Fires have occurred and are continuing to occur in residual coal in abandoned underground mines, refuse banks, and inactive deposits. Once established, these fires can smolder for many decades, resulting in emissions of toxic and obnoxious fumes to the atmosphere and destruction of property and coal resources. Conventional methods for extinguishing and/or controlling residual (or wasted) coal fires, such as sealing, digging out, isolation, quenching, and/or inundation, have been developed over the years, but their application is often costly and sometimes destructive or ineffective and they are hazardous in themselves. A review of these methods is presented along with an analysis of the technical and institutional problems associated with their successful application. For example, a major technical problem exists in identifying the location of subsurface heat sources and establishing measurable criteria as to when a fire is permanently extinguished. A major institutional problem occurs in evaluating project costs and setting aside adequate funds. Most often these two problems compound each other. Current research and development at the Bureau of Mines is attempting to resolve many of the problems with the conventional methods of fire control and extinguishment.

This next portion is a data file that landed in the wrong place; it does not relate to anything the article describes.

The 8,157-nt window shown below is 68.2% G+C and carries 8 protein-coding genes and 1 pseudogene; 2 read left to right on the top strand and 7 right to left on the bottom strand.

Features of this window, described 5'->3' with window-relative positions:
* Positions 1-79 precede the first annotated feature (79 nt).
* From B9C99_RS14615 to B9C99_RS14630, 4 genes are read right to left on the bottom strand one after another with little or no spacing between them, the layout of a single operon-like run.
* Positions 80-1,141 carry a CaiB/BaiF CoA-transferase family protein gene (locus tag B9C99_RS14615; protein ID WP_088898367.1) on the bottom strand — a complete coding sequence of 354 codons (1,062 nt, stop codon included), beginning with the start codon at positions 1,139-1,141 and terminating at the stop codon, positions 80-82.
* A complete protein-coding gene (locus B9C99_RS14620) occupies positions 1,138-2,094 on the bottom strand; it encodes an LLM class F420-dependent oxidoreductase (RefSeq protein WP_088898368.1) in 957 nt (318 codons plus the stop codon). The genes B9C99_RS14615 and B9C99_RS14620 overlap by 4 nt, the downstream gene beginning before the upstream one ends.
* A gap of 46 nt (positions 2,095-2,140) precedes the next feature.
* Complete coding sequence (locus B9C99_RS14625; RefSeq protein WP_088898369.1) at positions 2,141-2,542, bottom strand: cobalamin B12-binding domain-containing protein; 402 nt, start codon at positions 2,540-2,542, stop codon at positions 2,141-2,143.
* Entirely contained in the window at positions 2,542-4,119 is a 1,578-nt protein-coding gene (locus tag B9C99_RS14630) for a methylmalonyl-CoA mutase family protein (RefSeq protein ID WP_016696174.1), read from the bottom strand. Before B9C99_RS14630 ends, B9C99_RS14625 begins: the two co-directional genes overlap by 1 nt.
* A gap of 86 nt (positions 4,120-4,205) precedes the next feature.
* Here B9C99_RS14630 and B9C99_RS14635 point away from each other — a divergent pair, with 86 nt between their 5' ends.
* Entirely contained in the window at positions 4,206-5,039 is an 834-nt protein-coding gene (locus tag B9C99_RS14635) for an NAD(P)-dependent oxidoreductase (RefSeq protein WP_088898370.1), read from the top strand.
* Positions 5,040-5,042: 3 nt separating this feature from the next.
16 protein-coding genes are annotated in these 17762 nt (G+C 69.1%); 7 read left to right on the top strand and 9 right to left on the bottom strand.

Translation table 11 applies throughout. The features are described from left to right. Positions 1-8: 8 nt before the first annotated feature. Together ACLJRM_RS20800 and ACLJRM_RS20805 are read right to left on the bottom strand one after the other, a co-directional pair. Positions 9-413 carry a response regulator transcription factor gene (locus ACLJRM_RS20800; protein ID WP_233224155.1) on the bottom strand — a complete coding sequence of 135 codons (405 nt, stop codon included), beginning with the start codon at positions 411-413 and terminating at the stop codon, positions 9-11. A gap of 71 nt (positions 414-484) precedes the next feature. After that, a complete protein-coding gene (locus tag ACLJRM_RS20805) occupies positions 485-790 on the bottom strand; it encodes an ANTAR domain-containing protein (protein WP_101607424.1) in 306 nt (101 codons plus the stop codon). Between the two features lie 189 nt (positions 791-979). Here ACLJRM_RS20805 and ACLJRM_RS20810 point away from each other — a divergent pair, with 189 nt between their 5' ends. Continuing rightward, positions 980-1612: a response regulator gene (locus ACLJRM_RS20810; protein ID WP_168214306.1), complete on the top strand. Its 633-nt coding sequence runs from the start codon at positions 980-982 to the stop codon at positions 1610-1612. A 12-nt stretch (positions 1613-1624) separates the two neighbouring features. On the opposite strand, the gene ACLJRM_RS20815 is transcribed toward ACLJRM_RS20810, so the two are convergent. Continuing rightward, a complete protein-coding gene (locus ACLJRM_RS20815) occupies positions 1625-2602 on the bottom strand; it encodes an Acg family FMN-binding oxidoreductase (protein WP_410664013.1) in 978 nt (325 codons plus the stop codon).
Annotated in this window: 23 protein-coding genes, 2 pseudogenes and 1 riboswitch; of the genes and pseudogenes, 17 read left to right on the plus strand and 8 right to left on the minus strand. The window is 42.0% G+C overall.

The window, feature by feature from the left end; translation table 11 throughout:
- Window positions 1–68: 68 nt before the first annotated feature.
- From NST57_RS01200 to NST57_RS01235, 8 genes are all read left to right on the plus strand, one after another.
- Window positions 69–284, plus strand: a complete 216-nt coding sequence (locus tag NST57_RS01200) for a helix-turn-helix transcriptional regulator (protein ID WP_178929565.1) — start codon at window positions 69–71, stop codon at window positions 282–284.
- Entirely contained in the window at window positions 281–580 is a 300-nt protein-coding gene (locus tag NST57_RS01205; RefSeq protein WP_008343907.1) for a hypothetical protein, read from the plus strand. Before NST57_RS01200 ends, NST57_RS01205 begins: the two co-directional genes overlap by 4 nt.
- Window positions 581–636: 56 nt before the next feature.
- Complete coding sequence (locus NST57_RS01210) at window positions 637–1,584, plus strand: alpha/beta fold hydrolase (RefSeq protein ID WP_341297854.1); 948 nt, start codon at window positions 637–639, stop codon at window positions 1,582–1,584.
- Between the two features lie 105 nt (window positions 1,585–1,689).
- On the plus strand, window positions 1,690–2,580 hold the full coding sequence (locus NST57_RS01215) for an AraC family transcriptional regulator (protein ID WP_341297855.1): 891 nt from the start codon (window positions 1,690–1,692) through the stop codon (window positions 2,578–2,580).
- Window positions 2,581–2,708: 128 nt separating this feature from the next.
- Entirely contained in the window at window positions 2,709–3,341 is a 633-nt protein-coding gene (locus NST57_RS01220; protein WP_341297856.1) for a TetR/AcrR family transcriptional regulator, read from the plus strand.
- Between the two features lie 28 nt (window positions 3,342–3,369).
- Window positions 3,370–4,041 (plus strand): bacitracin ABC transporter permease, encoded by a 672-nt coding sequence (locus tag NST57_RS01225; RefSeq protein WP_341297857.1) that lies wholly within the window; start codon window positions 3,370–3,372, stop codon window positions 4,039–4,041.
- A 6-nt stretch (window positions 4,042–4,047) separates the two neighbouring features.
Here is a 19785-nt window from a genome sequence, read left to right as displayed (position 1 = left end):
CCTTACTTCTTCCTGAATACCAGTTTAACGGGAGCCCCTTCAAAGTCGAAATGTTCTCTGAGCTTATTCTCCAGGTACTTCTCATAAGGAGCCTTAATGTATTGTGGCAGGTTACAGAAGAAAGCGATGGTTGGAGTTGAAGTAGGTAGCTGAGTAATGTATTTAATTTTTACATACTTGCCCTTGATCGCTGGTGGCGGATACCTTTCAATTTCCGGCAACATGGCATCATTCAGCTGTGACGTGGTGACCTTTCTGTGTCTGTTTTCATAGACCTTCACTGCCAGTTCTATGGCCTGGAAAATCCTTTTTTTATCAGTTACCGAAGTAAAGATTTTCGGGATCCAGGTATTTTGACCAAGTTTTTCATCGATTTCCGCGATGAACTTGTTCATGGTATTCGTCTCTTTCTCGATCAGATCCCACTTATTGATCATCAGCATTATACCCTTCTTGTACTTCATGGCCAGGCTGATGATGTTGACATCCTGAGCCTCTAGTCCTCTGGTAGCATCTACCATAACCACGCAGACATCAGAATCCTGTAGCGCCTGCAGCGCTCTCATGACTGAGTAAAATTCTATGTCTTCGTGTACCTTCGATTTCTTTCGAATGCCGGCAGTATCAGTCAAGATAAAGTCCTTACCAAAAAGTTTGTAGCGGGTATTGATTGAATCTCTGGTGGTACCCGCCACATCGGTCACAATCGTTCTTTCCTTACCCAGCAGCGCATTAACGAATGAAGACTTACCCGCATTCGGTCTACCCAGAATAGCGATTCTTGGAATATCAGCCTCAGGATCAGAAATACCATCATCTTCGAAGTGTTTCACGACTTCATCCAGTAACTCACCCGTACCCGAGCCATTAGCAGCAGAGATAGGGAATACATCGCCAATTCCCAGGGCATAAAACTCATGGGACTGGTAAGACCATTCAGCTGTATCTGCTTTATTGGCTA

Proc. Nat'l Symp.on Abandoned Mine Land Reclem., Bismarck, North Dakota, May 21-22, 1984, PP. 457-484